Another new year, another chance for well-meaning resolutions to start off on a high and end. But unlike not losing those last five pounds, missing the financial goals you expect in 2018 could cost you dearly for years to come.

Generally, achievable goals follow the SMART approach: they are specific, measurable, attainable, realistic and time-based. But that doesn’t mean that achievable goals are all easy. A recent study indicates that some financial goals that meet these criteria can remain difficult for those striving to achieve them.

Here are some financial resolutions from 2017 that proved to be the most difficult to achieve, with completion rates reported, according to the New Year Monetary Report 2018.

  • Americans who intended to stick to a monthly budget: 52% achieved

  • Those who plan to save for an emergency fund: 42% achieved

  • Those who are planning to save for a down payment: 28% achieved

“Setting big goals is admirable, but if they’re too far removed from your current financial situation, you could set yourself up for disappointment,” says Kimberly Palmer, personal finance expert for NerdWallet. “You can make them more achievable by breaking down the bigger goals into smaller goals. “

Prepare for success

Achieving any of these three financial goals can take you one step closer to personal financial security. But as with any resolution, the devil is in the details. Simply saying that you are going to do something is not enough; you need to create a roadmap and develop lasting habits that will propel you towards the desired result.

Just saying that you are going to do something is not enough.

“If you want to save for a down payment next year but don’t currently have a savings account, your goal might be to open a savings account and put in 3% of your take-home pay each. months, ”Palmer said. said. Likewise, she adds, if your goal is to stay on a budget, outline the small steps it will take to get you there.

Stick to a monthly budget

Staying on a budget should be on everyone’s to-do list, especially if you have bigger financial goals in sight. Build your budget is the easy part, but sticking to it is creating and maintaining good habits.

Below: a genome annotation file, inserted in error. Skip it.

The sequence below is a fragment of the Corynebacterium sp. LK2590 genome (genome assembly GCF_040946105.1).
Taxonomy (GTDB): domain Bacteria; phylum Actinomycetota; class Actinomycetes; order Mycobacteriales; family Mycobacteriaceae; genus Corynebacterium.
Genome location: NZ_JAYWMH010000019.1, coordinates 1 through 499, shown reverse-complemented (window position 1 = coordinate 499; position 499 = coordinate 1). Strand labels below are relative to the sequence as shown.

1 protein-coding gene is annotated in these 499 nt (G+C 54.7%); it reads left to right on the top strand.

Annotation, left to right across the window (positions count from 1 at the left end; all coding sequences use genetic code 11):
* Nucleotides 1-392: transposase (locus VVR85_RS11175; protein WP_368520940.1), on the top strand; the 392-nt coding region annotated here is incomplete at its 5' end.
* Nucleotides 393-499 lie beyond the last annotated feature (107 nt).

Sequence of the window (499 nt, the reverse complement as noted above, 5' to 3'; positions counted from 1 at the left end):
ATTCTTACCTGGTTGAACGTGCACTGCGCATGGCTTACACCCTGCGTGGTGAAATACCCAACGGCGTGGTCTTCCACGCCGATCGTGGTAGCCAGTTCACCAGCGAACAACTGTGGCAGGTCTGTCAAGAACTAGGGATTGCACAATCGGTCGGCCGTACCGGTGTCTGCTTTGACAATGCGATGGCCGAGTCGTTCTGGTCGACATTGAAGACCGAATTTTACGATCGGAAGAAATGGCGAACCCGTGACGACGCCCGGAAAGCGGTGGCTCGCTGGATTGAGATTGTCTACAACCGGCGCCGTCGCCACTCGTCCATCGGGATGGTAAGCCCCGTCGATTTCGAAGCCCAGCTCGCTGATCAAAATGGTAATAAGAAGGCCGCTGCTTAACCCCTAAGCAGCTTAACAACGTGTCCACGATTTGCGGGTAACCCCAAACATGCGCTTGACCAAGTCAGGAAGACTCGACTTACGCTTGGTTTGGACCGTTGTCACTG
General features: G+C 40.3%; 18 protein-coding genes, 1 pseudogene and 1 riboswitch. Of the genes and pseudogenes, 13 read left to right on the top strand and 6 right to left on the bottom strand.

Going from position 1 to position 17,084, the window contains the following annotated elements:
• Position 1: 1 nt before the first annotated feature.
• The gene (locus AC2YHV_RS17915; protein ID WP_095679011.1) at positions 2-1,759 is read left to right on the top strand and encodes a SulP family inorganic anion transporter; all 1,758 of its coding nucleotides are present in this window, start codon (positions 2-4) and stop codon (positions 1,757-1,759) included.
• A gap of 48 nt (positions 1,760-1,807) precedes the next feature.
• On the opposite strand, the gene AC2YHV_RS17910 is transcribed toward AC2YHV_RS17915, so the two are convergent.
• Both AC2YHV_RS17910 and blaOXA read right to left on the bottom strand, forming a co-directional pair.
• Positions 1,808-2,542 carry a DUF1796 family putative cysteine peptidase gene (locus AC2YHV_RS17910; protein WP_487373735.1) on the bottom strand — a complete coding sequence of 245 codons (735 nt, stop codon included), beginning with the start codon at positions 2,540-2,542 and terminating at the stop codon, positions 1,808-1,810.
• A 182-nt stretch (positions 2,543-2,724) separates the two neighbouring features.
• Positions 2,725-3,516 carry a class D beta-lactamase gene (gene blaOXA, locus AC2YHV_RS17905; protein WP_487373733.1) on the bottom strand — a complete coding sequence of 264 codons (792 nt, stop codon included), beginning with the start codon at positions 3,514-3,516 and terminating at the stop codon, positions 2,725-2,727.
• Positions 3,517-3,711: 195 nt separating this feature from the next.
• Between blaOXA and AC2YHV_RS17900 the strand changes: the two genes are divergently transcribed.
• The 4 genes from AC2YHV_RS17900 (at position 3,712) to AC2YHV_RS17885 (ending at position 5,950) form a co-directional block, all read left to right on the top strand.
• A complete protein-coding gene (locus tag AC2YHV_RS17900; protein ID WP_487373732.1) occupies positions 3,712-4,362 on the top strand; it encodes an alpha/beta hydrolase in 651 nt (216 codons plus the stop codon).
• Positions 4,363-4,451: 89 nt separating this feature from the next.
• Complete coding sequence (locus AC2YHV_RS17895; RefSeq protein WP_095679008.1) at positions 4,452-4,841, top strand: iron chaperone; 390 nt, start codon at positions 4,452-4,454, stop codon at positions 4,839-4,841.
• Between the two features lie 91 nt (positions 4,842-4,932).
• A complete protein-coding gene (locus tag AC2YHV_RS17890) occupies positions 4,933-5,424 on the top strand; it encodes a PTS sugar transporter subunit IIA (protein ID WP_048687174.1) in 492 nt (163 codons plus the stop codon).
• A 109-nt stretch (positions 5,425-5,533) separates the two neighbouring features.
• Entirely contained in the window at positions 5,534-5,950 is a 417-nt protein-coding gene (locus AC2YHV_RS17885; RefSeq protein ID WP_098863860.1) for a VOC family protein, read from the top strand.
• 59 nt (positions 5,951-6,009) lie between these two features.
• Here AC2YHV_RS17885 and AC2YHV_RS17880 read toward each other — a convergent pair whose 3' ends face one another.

Start: Create your budget with your personal priorities and long-term goals in mind. Wanting to set aside 50% of your income for needs, 30% for wants, and 20% for debt and savings is a good place to start.

Create good habits: Commit to tracking your spending daily and create a permanent weekly record with yourself to make sure you’re on the right track.

Make it last: Each month, sit back and review your progress. Make adjustments as needed. As an added incentive, plan a small reward every few months for sticking to your plan – an extra meal or movie tickets, for example.

Save for an emergency fund

Ideally, you’ll have three to six months of emergency living expenses someday, but if you start from scratch, every little bit counts.

Start: If you have nothing left, start small; aim for $ 500 as your first mini-goal. Once there, go up to $ 1,000 and continue in this manner until you have set aside a month of living expenses.

Create good habits: Automate your emergency fund by having part of your paycheck deposited directly into a separate savings account. Remember, you want this money to be easily accessible in an emergency, so a traditional or online high interest savings account is a good choice.

Make it last: Your purpose of the emergency fund should be a moving target, and six months of living expenses is ambitious. Once you’ve racked up a single month, focus on paying off any high-interest debt or getting closer to your retirement goals before focusing again on saving for the next month’s expenses.

Save for a down payment

A down payment can take years to accumulate, so set realistic expectations and use your long-term vision to achieve that goal.

Start: Determine a realistic goal down payment amount, taking into account both your expected budget and the type of mortgage you will be using. A home accessibility calculator can help you do the math.

Create good habits: As with any savings goal, automating it will make it easier for you to stick to it, so automatically reserve a portion of your paycheck and be flexible enough to adjust that amount as your income grows. income or expenses.

Make it last: Knowing your total savings goal and how much you plan to put aside each month, figure out how many months it should take. Mark each successful savings month on a calendar. This little action can give a sense of accomplishment and give you a boost to keep going.

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